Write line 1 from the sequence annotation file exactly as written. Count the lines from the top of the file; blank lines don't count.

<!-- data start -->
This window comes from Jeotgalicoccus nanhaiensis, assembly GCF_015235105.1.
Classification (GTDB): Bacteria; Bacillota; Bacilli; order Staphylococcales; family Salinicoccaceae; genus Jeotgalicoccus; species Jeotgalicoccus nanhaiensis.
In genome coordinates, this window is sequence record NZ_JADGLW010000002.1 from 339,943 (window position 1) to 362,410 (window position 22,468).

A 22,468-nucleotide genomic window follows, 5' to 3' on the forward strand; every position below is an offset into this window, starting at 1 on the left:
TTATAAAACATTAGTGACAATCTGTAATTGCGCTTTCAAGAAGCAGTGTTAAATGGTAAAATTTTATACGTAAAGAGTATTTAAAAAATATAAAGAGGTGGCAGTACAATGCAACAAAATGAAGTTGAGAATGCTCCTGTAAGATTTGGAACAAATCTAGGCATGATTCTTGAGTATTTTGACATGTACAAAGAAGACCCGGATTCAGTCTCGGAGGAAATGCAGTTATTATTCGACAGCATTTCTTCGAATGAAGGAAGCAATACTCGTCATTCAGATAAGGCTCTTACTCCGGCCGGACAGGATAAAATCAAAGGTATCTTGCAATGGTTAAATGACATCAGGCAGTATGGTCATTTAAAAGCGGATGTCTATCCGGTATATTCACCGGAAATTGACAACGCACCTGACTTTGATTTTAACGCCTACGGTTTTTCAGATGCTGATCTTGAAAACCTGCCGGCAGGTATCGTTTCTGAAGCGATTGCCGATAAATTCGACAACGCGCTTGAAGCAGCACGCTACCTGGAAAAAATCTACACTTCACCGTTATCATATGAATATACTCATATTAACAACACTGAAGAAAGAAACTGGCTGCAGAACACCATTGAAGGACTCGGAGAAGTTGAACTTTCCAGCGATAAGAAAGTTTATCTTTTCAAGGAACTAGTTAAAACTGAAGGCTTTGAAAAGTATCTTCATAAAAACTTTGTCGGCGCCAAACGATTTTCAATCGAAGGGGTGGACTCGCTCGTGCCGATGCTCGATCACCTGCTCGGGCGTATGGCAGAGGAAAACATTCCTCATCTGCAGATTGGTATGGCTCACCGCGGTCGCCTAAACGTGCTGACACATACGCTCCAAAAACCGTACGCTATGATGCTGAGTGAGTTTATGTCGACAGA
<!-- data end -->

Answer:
This window comes from Jeotgalicoccus nanhaiensis, assembly GCF_015235105.1.